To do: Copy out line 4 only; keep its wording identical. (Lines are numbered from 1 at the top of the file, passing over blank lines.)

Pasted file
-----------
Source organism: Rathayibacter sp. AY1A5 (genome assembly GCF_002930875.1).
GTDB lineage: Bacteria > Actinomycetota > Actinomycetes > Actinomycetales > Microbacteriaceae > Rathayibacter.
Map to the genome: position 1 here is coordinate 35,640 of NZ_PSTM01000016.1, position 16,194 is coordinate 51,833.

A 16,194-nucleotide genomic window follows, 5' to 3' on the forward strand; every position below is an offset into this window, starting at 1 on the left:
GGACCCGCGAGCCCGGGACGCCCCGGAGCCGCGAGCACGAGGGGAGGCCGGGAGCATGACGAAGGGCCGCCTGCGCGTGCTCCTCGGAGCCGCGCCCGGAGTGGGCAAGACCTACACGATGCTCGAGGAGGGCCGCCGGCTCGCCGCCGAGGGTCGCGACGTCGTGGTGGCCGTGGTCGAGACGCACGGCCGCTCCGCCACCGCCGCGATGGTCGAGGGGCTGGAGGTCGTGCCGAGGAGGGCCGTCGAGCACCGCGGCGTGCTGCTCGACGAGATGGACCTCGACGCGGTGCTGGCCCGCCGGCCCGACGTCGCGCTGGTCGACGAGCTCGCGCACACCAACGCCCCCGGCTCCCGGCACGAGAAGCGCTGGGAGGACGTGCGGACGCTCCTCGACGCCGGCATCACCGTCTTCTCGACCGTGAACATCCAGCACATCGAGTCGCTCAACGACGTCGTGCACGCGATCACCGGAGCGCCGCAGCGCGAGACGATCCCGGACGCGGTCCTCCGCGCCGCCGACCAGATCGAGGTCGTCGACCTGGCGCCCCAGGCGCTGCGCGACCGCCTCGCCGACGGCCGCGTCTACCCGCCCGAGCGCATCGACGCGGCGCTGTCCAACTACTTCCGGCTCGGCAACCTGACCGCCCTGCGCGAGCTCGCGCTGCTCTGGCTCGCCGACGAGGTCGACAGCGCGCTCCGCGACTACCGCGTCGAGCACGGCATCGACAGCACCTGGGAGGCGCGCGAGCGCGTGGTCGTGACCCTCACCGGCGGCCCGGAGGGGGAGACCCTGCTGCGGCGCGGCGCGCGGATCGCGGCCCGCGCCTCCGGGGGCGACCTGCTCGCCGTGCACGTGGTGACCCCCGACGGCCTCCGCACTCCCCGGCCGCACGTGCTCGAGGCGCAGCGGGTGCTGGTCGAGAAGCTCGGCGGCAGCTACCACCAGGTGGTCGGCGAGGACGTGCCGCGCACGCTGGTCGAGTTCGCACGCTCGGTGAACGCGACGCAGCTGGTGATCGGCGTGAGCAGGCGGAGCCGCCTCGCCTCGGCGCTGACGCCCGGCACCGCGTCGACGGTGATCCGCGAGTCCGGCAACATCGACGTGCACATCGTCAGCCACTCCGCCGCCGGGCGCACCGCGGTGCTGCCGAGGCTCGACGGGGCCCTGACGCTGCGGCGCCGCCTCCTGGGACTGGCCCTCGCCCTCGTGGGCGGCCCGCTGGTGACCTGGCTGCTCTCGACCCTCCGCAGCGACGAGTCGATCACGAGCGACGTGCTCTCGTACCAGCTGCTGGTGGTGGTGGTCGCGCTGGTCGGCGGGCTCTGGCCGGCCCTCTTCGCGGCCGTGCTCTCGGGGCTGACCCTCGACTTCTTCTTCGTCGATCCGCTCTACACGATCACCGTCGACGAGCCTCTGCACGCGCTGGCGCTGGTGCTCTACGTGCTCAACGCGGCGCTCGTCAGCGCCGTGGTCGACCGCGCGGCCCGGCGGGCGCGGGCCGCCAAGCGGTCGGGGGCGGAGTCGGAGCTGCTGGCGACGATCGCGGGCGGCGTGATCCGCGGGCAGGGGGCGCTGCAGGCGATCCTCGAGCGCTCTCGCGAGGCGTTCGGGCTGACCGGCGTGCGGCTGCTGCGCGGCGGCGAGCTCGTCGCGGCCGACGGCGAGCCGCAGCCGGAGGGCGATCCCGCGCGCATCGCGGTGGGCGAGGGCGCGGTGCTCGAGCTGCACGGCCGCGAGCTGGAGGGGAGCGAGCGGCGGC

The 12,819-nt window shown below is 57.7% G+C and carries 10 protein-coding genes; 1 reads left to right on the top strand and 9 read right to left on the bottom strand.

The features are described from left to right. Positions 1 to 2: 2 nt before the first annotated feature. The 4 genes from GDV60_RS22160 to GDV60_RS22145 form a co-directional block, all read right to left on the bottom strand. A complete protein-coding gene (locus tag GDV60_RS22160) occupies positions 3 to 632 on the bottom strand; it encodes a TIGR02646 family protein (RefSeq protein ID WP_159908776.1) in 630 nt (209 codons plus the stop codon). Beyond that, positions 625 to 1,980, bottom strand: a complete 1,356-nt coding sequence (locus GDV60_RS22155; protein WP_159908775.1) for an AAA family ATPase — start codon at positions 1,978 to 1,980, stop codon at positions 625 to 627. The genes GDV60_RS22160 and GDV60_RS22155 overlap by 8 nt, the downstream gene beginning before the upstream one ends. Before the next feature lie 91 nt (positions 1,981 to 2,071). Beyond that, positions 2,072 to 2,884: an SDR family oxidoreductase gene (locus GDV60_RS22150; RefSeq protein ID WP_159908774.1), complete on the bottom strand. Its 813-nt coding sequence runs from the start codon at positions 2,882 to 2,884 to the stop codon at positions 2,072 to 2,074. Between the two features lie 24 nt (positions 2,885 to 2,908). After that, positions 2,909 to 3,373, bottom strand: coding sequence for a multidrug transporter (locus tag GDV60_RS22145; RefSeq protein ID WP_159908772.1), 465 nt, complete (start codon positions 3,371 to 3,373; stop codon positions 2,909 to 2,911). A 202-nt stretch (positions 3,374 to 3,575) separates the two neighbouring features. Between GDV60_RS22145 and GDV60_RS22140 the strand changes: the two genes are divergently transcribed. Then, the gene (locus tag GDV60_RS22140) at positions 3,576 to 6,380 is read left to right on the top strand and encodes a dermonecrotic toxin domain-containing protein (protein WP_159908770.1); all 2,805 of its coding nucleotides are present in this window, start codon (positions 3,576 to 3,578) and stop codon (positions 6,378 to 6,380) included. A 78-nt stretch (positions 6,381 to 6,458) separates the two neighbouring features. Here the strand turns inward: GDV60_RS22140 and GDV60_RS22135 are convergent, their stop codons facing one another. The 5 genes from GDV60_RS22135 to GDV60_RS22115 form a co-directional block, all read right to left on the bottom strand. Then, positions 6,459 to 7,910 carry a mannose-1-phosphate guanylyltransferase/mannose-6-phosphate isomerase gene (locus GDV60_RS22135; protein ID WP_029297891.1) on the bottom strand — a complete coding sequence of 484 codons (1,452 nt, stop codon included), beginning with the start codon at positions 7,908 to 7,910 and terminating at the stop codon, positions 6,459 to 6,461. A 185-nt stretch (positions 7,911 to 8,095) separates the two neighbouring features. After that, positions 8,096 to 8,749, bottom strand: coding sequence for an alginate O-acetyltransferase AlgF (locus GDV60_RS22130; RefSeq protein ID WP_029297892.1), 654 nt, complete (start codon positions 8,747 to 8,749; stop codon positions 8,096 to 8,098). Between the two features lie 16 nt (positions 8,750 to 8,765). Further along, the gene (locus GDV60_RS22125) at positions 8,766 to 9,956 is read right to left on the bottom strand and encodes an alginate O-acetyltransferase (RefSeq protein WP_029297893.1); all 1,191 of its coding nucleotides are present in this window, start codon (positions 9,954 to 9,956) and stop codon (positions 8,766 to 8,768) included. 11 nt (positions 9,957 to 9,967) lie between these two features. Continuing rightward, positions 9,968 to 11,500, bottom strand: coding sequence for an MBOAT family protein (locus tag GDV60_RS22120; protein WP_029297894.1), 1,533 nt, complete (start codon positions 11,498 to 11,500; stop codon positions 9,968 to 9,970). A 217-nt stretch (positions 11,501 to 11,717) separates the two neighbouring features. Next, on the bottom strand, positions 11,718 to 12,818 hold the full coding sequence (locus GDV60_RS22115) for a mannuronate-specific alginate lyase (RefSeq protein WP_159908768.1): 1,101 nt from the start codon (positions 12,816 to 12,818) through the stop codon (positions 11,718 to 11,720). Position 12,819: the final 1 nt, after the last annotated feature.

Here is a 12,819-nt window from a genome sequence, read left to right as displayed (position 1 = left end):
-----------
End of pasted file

A 16,194-nucleotide genomic window follows, 5' to 3' on the forward strand; every position below is an offset into this window, starting at 1 on the left: